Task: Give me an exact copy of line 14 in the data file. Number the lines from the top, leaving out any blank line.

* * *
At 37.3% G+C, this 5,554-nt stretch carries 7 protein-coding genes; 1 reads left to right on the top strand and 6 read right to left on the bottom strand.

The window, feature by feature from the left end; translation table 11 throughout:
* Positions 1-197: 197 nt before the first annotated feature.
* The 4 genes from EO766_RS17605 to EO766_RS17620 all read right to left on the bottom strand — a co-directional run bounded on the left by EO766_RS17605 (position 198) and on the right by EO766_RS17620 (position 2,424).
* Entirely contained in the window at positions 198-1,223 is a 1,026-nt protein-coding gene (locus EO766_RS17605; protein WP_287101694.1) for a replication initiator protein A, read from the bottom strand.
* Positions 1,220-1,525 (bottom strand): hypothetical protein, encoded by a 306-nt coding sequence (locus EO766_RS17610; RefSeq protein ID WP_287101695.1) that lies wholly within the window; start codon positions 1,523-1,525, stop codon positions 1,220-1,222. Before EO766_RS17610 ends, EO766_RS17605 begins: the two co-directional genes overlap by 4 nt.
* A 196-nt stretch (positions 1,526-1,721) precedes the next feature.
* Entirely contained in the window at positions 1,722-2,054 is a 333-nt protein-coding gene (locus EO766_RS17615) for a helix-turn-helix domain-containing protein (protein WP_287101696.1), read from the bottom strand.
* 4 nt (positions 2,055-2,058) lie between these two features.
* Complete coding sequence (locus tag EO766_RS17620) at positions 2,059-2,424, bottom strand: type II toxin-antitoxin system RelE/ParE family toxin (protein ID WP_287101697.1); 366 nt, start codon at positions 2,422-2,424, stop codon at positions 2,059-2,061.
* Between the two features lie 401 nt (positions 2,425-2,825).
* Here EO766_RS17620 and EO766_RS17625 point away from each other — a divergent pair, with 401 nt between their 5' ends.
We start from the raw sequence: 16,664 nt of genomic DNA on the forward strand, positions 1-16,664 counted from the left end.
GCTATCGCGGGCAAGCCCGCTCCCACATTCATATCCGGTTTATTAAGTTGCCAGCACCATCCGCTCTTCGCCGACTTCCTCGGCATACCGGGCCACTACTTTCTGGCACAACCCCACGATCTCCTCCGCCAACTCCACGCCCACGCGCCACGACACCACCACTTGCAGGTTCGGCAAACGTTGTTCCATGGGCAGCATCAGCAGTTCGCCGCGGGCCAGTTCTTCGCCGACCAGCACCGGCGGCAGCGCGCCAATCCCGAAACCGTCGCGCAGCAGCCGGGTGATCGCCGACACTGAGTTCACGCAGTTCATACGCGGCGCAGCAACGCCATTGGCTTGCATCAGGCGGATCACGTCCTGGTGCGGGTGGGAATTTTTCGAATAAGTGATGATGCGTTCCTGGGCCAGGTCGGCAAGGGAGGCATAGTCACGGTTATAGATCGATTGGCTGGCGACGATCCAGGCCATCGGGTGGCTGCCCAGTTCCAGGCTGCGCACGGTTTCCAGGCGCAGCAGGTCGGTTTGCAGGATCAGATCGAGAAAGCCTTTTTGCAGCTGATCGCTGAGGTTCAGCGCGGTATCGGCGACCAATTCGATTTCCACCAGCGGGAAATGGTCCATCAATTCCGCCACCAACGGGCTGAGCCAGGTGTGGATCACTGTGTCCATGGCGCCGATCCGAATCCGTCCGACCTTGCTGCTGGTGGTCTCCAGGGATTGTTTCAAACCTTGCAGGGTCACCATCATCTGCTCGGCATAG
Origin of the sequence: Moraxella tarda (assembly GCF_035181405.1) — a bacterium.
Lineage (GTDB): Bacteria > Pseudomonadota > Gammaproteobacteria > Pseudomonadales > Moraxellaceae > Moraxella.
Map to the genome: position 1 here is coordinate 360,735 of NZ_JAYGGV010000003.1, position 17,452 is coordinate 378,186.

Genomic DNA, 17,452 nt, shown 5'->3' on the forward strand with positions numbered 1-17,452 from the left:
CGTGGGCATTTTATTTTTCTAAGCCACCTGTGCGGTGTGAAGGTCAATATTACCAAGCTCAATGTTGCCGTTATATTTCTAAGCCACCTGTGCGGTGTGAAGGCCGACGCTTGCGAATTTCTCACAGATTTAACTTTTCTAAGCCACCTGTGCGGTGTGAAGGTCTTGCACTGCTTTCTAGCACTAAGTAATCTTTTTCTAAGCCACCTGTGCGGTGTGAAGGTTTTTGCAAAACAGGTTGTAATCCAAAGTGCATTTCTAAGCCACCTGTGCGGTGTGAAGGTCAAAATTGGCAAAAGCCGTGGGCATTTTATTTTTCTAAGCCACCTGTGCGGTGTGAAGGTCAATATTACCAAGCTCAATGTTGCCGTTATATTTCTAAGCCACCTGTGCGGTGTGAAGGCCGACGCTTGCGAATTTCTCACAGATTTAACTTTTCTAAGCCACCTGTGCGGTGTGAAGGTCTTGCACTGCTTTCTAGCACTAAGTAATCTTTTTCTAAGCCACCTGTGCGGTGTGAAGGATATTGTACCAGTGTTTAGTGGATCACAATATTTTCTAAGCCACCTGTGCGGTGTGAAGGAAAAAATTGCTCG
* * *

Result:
GCTATCGCGGGCAAGCCCGCTCCCACATTCATATCCGGTTTATTAAGTTGCCAGCACCATCCGCTCTTCGCCGACTTCCTCGGCATACCGGGCCACTACTTTCTGGCACAACCCCACGATCTCCTCCGCCAACTCCACGCCCACGCGCCACGACACCACCACTTGCAGGTTCGGCAAACGTTGTTCCATGGGCAGCATCAGCAGTTCGCCGCGGGCCAGTTCTTCGCCGACCAGCACCGGCGGCAGCGCGCCAATCCCGAAACCGTCGCGCAGCAGCCGGGTGATCGCCGACACTGAGTTCACGCAGTTCATACGCGGCGCAGCAACGCCATTGGCTTGCATCAGGCGGATCACGTCCTGGTGCGGGTGGGAATTTTTCGAATAAGTGATGATGCGTTCCTGGGCCAGGTCGGCAAGGGAGGCATAGTCACGGTTATAGATCGATTGGCTGGCGACGATCCAGGCCATCGGGTGGCTGCCCAGTTCCAGGCTGCGCACGGTTTCCAGGCGCAGCAGGTCGGTTTGCAGGATCAGATCGAGAAAGCCTTTTTGCAGCTGATCGCTGAGGTTCAGCGCGGTATCGGCGACCAATTCGATTTCCACCAGCGGGAAATGGTCCATCAATTCCGCCACCAACGGGCTGAGCCAGGTGTGGATCACTGTGTCCATGGCGCCGATCCGAATCCGTCCGACCTTGCTGCTGGTGGTCTCCAGGGATTGTTTCAAACCTTGCAGGGTCACCATCATCTGCTCGGCATAG